Rotten Tomatoes

Culture Warrior

In the days leading up to the release of The Dark Knight Rises, Rotten Tomatoes found itself the gravitational Bizarro-world center of the film’s anticipation. In the comments section of the site’s review blurbs, negative – or “rotten,” in the parlance of the site – reviews were met with hyperbolic rage, sexist dismissal, and even death threats. The comments feature on the site was subsequently disabled, accompanied with a message from the Editor-in-Chief detailing the entire affair. Fingers were pointed directly and exclusively (and justifiably) at the commenters themselves for such disruptive and hateful rhetoric (though it should be noted that there were also plenty of comments that were altogether unremarkable). The Internet’s usual suspects – the power of anonymity/avatars to protect the identity of hateful speakers; the unchallenged given that webspeak is somehow inherently hyperbolic; the understanding that there have always been stupid, angry reactionaries, but the Internet simply gives them a public voice – were on full display. But in retrospect, several weeks after the furor has died down, it’s clear that there’s one question seemingly nobody asked in response, one that has at various moments plagued those who love and appreciate the art of film criticism: does the design of Rotten Tomatoes itself not invite exactly the type of high-decibel, absolutist discussion that the site subsequently attempted to quiet? When Matt Atichy wrote “This Is Why We Can’t have Nice Things,” shouldn’t those who value film criticism question the assumption within this response that the services provided […]


With big tech announcements being made today at the World Wide Developers Conference 2012, many have spent their afternoon with their eyes turned to tech blogs, in an attempt to stay on top of all the nifty new things that their iDevices are going to be able to do in the near future. Recently, Apple CEO Tim Cook took to the stage to deliver the company’s keynote speech, which revealed a whole host of new Apple products, some of which might even have an impact on how you plan your trips to the movie theater in the future. The first announcement that has implications for movie fans was the revelation that iOS’s disembodied personal assistant Siri will have added functionality once you update your Apple-made mobile devices to iOS 6. Mashable reports that a new partnership with Rotten Tomatoes will allow you to ask your iPhone or iPad questions like when and where a movie is playing, how it’s performed with critics, and how long it lasts. If you’re still undecided on what you want to see you can even ask your device to play the trailer. Or, if you’re not even certain what the name of the movie that you want to see is, you can ask it to search for the new movie with a certain actor. Just imagine the possibilities. In a matter of months there may be teenagers all over the world speaking into their phones and saying things like, “Siri, buy me 2 tickets to […]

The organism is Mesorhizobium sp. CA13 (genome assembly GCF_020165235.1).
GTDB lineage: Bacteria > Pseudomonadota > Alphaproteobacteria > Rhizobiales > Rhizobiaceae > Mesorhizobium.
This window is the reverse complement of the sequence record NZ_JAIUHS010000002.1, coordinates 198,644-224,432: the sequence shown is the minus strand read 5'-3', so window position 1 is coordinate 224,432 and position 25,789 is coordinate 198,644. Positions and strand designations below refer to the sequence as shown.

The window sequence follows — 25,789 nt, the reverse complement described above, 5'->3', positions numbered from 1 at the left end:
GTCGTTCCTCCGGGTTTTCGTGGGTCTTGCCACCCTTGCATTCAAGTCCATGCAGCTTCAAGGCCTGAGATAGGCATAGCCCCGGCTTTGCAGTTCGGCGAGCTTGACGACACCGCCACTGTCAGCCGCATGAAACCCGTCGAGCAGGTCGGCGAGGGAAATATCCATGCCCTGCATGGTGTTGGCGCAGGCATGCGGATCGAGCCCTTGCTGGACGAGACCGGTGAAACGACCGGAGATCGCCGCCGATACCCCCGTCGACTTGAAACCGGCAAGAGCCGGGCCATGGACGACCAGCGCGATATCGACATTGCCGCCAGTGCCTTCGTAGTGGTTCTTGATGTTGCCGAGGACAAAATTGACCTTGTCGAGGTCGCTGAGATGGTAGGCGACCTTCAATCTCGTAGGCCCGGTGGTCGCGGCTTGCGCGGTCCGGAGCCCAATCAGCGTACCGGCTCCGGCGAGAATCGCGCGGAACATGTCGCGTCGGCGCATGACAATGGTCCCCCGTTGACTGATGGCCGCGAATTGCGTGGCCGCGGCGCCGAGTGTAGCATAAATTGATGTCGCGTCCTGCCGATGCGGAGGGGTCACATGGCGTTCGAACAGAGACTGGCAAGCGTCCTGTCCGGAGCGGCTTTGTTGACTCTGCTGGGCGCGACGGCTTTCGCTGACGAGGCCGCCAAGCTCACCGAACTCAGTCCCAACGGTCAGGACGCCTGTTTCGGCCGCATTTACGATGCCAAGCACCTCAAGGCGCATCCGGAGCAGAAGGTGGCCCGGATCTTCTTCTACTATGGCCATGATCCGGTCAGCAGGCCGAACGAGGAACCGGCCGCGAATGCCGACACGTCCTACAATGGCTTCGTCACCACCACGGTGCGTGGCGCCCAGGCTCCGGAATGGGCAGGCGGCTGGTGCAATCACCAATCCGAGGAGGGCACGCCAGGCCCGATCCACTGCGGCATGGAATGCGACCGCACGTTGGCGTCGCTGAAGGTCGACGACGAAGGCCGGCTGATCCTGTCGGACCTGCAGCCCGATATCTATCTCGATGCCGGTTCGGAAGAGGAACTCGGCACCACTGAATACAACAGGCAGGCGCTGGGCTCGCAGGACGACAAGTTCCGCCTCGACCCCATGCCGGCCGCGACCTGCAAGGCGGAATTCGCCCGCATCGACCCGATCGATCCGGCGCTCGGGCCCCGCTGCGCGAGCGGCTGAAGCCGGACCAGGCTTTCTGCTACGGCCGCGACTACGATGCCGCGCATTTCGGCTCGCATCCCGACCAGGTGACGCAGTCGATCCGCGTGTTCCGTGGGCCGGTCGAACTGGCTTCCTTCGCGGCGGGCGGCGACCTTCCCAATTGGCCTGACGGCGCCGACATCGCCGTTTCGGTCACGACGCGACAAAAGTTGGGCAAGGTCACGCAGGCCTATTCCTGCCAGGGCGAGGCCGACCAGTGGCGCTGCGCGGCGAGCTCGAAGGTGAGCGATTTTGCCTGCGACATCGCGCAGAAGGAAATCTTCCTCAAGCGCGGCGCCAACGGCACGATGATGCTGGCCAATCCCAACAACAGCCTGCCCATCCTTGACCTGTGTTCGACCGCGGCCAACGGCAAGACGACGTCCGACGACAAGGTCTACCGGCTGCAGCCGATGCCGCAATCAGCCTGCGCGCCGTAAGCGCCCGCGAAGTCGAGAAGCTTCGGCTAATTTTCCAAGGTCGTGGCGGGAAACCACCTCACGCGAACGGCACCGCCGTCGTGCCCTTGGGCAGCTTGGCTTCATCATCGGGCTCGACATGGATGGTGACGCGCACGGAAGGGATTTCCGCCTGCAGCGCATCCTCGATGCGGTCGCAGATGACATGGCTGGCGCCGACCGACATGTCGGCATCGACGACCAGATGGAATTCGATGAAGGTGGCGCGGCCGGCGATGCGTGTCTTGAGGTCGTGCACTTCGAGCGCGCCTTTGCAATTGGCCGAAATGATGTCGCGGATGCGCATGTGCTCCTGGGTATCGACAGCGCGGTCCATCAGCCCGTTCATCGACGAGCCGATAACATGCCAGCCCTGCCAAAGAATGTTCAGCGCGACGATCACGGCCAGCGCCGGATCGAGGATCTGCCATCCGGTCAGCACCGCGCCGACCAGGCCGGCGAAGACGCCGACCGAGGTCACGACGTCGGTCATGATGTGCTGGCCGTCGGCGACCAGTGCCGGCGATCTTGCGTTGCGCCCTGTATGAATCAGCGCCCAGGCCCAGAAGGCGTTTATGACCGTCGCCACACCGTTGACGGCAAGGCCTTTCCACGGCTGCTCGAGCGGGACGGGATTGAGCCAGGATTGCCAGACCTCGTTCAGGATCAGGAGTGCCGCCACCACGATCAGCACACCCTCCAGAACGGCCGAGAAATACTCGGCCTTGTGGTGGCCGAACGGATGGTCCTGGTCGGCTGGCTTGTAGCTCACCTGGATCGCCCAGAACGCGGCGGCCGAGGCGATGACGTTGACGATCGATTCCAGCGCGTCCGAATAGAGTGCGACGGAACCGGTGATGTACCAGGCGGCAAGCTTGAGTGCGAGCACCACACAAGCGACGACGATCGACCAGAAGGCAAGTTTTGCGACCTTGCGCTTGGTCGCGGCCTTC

What is Movie News After Dark? It’s a nightly movie news round-up that digs and digs and keeps on diggin’ until it finds the most interesting things from around the web. Tonight it’s pretty proud of its ability to find things that it thinks you’ll like. Do enjoy. Long after it was one of the most buzzed-about movies of the 2010 Sundance Film Festival, even after packing promotional screenings at SXSW months later, Eli Craig’s horror comedy Tucker & Dale vs. Evil had no distributor. Whatever the reason, no one wanted to bring these two bumbling hillbillies to the dance. Well now that’s all history, as Magnolia Pictures has acquired it. According to their press release, they will release it into theaters on September 30, with a VOD release on August 26. Personally, I can’t wait to see it again.


Every week, Landon Palmer and Cole Abaius log on to their favorite chat client of 1996 as MonkeyTailBeard38 and LifeFindzaWay394 in order to discuss some topical topic of interest. This week, the duo attempt to figure out word of mouth, movie advertising, critical response, and which one is to blame when a movie fails. Or, you know, it could just be the movie’s quality, but we hate simple answers around here. What separates the blockbusters from the flops? What makes people go see movies?


For once, the merging of two online brands may actually benefit the end-user. That is, if they can come through on the great promise they’ve made.

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published: 12.17.2014
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